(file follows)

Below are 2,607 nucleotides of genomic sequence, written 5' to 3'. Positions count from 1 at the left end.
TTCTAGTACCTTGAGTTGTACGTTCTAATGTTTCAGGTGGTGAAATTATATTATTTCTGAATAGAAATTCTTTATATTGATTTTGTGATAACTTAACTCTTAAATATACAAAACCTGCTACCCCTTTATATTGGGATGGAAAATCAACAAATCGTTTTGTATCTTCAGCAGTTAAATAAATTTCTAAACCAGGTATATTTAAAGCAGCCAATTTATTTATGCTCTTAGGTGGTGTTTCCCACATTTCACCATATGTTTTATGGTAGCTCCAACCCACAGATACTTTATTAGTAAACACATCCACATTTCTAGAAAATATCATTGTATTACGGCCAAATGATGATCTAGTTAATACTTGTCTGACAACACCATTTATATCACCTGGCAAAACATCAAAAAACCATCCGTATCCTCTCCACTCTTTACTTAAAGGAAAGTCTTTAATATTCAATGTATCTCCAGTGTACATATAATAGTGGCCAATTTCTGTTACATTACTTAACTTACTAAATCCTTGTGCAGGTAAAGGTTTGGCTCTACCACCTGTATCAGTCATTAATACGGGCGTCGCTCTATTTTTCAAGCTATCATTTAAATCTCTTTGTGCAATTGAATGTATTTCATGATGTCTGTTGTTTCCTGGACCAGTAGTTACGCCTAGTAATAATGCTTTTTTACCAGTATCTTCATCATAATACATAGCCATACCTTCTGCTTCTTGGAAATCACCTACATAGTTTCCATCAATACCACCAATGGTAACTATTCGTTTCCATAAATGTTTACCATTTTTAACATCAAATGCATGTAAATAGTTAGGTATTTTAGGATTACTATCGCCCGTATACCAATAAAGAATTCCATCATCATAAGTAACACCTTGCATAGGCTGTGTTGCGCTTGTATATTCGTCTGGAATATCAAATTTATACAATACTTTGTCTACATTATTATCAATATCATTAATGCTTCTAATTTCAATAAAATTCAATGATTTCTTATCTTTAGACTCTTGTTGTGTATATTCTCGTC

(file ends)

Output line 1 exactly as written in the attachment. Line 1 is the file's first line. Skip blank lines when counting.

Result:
Below are 2,607 nucleotides of genomic sequence, written 5' to 3'. Positions count from 1 at the left end.